At low pressures (~ 0.01 mm Hg) the oscillations were observed by researchers as early as in the 1980s, in particular, on Pd(110) single crystal. It was assumed that the oxide phase was not formed under these conditions. So, the reaction transition to the oscillation mode was related to the formation of a “subsurface” form of oxygen.
Experiments at the Boreskov Institute of Catalysis SB RAS carried out by X-ray photoelectron spectroscopy have revealed that the oxygen atoms do penetrate into the topmost metal layer forming a special “subsurface” layer. Palladium oxide is not formed in this process. By the way, this fact has a positive effect on the catalytic activity of the surface. Using 180 oxygen isotope and the molecular beam method the researchers have managed to show that the atomic form of oxygen adsorbed on the surface is more reactive than the “subsurface” oxygen form. Periodic formation and consumption of the latter is accompanied by the critical phenomena: hysteresis, oscillations and chemical waves.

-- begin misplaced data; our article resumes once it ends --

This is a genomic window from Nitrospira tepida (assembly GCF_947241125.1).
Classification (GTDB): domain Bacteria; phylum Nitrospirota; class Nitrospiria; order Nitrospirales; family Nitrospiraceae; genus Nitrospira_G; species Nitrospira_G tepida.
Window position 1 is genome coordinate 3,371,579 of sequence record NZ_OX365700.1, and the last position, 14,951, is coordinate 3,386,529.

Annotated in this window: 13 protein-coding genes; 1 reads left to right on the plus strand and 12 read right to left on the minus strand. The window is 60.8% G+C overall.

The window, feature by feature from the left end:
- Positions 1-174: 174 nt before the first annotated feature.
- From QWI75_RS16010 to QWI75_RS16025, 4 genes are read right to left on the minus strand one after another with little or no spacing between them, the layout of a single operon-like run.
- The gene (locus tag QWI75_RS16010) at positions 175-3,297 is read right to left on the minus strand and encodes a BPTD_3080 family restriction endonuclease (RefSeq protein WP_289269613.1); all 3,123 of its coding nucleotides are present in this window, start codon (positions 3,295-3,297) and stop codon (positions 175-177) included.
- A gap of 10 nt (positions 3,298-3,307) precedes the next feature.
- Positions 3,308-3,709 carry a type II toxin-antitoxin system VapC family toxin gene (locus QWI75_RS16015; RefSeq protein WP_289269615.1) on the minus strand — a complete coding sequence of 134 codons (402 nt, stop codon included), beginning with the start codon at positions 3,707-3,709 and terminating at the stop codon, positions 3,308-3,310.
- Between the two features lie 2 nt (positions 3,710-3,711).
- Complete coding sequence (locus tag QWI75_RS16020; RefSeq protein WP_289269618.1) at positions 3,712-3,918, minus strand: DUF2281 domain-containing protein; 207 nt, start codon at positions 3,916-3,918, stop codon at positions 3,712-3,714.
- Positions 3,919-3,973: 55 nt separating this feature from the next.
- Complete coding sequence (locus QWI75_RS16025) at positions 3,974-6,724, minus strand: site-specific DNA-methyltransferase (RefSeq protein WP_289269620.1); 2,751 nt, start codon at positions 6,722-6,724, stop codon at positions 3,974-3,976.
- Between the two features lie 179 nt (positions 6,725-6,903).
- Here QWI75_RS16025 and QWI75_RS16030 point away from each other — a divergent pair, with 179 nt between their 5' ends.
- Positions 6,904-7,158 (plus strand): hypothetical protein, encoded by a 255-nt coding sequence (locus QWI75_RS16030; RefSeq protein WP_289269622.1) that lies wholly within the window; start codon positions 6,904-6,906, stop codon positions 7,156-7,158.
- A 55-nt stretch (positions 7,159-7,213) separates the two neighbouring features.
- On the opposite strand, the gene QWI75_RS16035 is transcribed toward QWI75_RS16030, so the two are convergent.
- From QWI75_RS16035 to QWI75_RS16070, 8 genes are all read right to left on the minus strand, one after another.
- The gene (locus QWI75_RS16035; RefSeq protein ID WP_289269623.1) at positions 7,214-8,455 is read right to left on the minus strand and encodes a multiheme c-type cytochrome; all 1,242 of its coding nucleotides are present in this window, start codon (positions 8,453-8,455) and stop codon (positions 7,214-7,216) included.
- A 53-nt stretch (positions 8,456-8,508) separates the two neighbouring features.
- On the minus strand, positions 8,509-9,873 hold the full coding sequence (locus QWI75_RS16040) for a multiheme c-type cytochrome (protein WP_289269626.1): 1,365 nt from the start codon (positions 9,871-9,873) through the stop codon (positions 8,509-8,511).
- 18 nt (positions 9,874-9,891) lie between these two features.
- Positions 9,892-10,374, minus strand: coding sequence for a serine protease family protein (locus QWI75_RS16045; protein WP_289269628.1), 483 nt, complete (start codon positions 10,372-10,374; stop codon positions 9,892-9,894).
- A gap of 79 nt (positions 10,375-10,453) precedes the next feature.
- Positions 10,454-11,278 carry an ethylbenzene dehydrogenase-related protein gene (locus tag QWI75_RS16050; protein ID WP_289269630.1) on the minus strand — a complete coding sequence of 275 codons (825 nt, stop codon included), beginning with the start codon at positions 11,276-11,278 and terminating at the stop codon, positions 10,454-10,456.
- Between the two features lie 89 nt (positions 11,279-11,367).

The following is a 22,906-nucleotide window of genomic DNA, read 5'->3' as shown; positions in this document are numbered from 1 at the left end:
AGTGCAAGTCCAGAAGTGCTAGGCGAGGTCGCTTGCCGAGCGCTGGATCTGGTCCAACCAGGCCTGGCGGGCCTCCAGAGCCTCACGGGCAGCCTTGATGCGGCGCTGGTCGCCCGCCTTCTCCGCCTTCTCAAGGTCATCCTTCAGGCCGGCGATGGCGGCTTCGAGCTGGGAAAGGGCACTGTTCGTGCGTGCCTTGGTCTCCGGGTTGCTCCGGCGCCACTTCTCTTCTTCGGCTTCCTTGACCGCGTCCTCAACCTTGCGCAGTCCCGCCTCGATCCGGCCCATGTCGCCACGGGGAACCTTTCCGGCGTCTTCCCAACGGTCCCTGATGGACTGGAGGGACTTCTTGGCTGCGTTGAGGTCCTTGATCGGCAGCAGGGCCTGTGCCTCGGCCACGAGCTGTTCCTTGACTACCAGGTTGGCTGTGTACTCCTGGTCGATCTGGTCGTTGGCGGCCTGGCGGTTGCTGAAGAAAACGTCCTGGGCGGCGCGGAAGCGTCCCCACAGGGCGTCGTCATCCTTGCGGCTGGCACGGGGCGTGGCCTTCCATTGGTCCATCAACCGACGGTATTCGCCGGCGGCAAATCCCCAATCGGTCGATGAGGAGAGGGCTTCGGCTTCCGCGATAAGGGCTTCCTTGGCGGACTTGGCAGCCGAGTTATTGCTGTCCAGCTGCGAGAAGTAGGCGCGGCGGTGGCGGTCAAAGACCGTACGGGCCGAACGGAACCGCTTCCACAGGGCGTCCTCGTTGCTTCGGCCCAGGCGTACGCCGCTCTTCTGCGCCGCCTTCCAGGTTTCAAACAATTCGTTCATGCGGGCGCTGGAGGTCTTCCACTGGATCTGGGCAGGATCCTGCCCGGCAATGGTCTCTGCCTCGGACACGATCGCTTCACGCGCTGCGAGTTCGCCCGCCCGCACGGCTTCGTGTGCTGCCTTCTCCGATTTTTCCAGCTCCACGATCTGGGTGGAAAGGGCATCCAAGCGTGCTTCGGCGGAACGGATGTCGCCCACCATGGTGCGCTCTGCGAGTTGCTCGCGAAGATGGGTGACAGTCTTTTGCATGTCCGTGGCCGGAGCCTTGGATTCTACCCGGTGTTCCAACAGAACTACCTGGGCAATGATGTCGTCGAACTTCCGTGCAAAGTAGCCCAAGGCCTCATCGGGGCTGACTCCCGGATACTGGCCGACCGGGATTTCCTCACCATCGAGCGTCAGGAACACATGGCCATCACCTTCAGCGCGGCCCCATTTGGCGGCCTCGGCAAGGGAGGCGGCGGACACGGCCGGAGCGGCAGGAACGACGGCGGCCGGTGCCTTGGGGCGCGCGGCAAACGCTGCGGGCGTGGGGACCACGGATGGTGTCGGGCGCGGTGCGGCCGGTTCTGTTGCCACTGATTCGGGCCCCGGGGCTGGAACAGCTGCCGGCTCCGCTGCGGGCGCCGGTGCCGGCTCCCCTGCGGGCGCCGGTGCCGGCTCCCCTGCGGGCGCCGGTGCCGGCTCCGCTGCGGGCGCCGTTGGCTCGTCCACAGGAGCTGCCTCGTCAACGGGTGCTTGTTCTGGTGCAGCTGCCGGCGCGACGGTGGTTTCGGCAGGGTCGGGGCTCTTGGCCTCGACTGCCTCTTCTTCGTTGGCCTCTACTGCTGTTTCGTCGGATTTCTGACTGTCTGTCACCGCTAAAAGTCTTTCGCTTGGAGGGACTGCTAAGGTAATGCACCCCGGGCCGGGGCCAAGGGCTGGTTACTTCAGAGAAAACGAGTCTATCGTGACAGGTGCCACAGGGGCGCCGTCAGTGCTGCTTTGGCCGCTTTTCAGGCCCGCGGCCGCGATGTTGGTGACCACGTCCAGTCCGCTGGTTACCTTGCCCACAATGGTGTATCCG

A. V. Matveev and his co-authors tend to believe that the “subsurface” oxygen atoms are located in the “valleys” between the rows of the metal atoms on the catalyst surface.
Using a universal Monte–Carlo computer simulation method, they have managed to visualize the adsorption layer and follow the state of the surface in detail. Individual computer frames can be assembled into a short exciting film demonstrating the processes taking place on the surface.